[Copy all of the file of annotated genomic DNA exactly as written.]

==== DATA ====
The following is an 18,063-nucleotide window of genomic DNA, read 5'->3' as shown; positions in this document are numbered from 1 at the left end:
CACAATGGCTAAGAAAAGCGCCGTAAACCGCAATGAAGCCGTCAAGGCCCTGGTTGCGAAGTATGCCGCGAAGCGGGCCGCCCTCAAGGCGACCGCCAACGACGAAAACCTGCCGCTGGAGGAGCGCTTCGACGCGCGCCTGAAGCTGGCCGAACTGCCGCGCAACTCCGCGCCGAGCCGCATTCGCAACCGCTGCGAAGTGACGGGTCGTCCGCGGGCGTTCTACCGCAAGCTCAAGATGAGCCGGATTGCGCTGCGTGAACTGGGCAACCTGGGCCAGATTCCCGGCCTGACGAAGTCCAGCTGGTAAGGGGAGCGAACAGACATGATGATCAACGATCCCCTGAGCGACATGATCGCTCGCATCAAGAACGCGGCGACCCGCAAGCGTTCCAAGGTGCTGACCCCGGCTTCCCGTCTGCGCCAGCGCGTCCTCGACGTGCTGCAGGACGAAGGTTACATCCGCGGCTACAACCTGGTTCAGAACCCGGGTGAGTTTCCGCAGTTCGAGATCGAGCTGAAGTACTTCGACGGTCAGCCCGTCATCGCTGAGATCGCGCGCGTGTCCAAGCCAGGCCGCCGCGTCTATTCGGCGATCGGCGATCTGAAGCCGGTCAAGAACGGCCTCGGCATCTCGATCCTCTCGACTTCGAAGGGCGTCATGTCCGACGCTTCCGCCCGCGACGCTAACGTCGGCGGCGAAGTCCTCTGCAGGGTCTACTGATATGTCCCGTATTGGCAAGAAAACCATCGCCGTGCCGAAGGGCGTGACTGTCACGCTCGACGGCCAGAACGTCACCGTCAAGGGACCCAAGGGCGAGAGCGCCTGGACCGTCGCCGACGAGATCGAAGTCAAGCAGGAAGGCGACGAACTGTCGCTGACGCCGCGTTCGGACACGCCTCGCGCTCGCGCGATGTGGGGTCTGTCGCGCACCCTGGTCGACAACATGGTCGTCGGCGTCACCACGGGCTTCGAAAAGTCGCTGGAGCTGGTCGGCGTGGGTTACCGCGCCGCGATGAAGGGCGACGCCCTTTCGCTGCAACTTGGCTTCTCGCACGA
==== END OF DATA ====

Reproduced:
The following is an 18,063-nucleotide window of genomic DNA, read 5'->3' as shown; positions in this document are numbered from 1 at the left end:
CACAATGGCTAAGAAAAGCGCCGTAAACCGCAATGAAGCCGTCAAGGCCCTGGTTGCGAAGTATGCCGCGAAGCGGGCCGCCCTCAAGGCGACCGCCAACGACGAAAACCTGCCGCTGGAGGAGCGCTTCGACGCGCGCCTGAAGCTGGCCGAACTGCCGCGCAACTCCGCGCCGAGCCGCATTCGCAACCGCTGCGAAGTGACGGGTCGTCCGCGGGCGTTCTACCGCAAGCTCAAGATGAGCCGGATTGCGCTGCGTGAACTGGGCAACCTGGGCCAGATTCCCGGCCTGACGAAGTCCAGCTGGTAAGGGGAGCGAACAGACATGATGATCAACGATCCCCTGAGCGACATGATCGCTCGCATCAAGAACGCGGCGACCCGCAAGCGTTCCAAGGTGCTGACCCCGGCTTCCCGTCTGCGCCAGCGCGTCCTCGACGTGCTGCAGGACGAAGGTTACATCCGCGGCTACAACCTGGTTCAGAACCCGGGTGAGTTTCCGCAGTTCGAGATCGAGCTGAAGTACTTCGACGGTCAGCCCGTCATCGCTGAGATCGCGCGCGTGTCCAAGCCAGGCCGCCGCGTCTATTCGGCGATCGGCGATCTGAAGCCGGTCAAGAACGGCCTCGGCATCTCGATCCTCTCGACTTCGAAGGGCGTCATGTCCGACGCTTCCGCCCGCGACGCTAACGTCGGCGGCGAAGTCCTCTGCAGGGTCTACTGATATGTCCCGTATTGGCAAGAAAACCATCGCCGTGCCGAAGGGCGTGACTGTCACGCTCGACGGCCAGAACGTCACCGTCAAGGGACCCAAGGGCGAGAGCGCCTGGACCGTCGCCGACGAGATCGAAGTCAAGCAGGAAGGCGACGAACTGTCGCTGACGCCGCGTTCGGACACGCCTCGCGCTCGCGCGATGTGGGGTCTGTCGCGCACCCTGGTCGACAACATGGTCGTCGGCGTCACCACGGGCTTCGAAAAGTCGCTGGAGCTGGTCGGCGTGGGTTACCGCGCCGCGATGAAGGGCGACGCCCTTTCGCTGCAACTTGGCTTCTCGCACGA